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Bring This Information to Your Doctor, Therapist or Health Care Provider

The White Paper below explains the importance of language in talking about eating disorders, especially about weights at the higher end of the spectrum. Read it over and see what you think and talk with your health care providers about it.   WHITE PAPER The Language of Eating Disorders: What the ED Professional Needs to Know Addendum: Language Directed to Binge Eating Disorder (BED), Compulsive Overeating (CO) and People of Size https://www.iaedp.com/Language_of_EDs_Addendum_BED_17.pdf   Purpose The purpose of this addendum is to increase the awareness and educate the professionals who work with, treat, or educate, patients with BED, CO, and people of size on the “language” appropriate for this population. Note: The above diagnoses are clearly defined and the professionals working with these patients should be aware of and understand these clinical parameters when using terminology within the patient conversation with insurance reviews, general writing, article submission and presentations at all...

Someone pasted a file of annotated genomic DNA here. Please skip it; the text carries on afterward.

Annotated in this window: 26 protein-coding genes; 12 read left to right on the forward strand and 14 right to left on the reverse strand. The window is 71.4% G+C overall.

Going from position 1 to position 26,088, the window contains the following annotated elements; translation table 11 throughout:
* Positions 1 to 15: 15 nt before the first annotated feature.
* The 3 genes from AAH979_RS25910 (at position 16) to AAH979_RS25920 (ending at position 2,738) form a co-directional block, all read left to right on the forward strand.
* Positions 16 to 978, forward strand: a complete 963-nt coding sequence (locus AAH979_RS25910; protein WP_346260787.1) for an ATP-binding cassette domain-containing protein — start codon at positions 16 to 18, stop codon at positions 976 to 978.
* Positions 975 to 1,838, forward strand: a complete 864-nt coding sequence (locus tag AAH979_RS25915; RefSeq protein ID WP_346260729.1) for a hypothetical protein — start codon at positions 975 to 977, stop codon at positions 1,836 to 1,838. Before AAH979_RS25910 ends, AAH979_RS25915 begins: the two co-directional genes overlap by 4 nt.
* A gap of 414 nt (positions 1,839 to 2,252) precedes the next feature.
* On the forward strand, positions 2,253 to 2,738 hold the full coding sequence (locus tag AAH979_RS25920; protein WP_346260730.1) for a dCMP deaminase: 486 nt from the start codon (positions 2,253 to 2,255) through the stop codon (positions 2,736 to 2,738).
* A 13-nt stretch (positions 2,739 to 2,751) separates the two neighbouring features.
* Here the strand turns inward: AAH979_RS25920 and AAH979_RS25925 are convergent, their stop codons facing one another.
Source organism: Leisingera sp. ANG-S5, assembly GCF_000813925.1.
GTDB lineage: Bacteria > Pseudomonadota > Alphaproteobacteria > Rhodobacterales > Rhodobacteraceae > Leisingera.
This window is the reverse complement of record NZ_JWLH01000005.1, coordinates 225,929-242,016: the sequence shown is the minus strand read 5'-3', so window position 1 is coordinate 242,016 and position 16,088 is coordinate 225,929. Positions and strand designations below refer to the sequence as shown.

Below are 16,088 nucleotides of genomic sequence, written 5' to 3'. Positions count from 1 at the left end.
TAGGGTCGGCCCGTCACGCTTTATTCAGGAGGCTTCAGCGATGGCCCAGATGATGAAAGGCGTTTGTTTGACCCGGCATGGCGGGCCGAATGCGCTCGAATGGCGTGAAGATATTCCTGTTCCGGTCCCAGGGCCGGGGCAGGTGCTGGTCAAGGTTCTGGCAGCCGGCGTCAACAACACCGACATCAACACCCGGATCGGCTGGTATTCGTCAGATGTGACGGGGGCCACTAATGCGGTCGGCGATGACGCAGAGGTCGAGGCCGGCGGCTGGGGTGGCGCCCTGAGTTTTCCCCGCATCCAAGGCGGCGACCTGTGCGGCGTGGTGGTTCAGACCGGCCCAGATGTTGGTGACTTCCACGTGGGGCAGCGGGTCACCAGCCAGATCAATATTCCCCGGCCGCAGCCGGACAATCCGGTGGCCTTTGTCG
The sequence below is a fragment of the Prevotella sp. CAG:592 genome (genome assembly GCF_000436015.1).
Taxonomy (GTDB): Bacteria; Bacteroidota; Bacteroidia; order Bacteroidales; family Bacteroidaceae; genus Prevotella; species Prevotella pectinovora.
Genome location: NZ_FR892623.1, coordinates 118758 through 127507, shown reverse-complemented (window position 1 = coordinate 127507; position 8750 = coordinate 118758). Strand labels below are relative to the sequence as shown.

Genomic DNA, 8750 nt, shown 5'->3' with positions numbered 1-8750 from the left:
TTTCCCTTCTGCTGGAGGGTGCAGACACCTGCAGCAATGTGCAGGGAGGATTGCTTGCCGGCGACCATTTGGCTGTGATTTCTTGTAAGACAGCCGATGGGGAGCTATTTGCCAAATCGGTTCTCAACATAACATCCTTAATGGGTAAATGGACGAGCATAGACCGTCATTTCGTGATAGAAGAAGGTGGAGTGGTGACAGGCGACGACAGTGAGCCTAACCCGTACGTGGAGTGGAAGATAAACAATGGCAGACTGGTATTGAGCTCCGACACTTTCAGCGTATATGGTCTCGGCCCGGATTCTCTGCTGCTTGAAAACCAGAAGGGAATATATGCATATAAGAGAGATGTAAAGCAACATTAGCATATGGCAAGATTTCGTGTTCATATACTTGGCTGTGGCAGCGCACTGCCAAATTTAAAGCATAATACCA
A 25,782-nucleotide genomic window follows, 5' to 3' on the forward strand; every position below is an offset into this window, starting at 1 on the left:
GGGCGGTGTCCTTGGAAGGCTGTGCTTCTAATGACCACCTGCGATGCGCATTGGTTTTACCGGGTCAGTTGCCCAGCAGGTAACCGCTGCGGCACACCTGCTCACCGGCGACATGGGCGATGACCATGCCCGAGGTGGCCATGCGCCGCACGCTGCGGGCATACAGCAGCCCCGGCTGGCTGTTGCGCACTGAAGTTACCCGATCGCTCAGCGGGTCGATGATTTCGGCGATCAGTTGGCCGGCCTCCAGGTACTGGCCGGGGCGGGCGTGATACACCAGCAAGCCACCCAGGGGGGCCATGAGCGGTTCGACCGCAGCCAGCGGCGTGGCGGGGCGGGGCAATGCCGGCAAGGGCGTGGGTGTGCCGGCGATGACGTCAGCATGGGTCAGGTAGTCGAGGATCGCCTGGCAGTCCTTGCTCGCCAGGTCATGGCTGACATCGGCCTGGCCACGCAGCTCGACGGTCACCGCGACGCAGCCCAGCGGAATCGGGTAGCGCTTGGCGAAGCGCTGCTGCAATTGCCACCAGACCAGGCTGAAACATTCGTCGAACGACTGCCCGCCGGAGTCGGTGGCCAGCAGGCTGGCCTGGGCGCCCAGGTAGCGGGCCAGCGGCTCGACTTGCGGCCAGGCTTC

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Forget Smart or Perfect and Shoot for Wise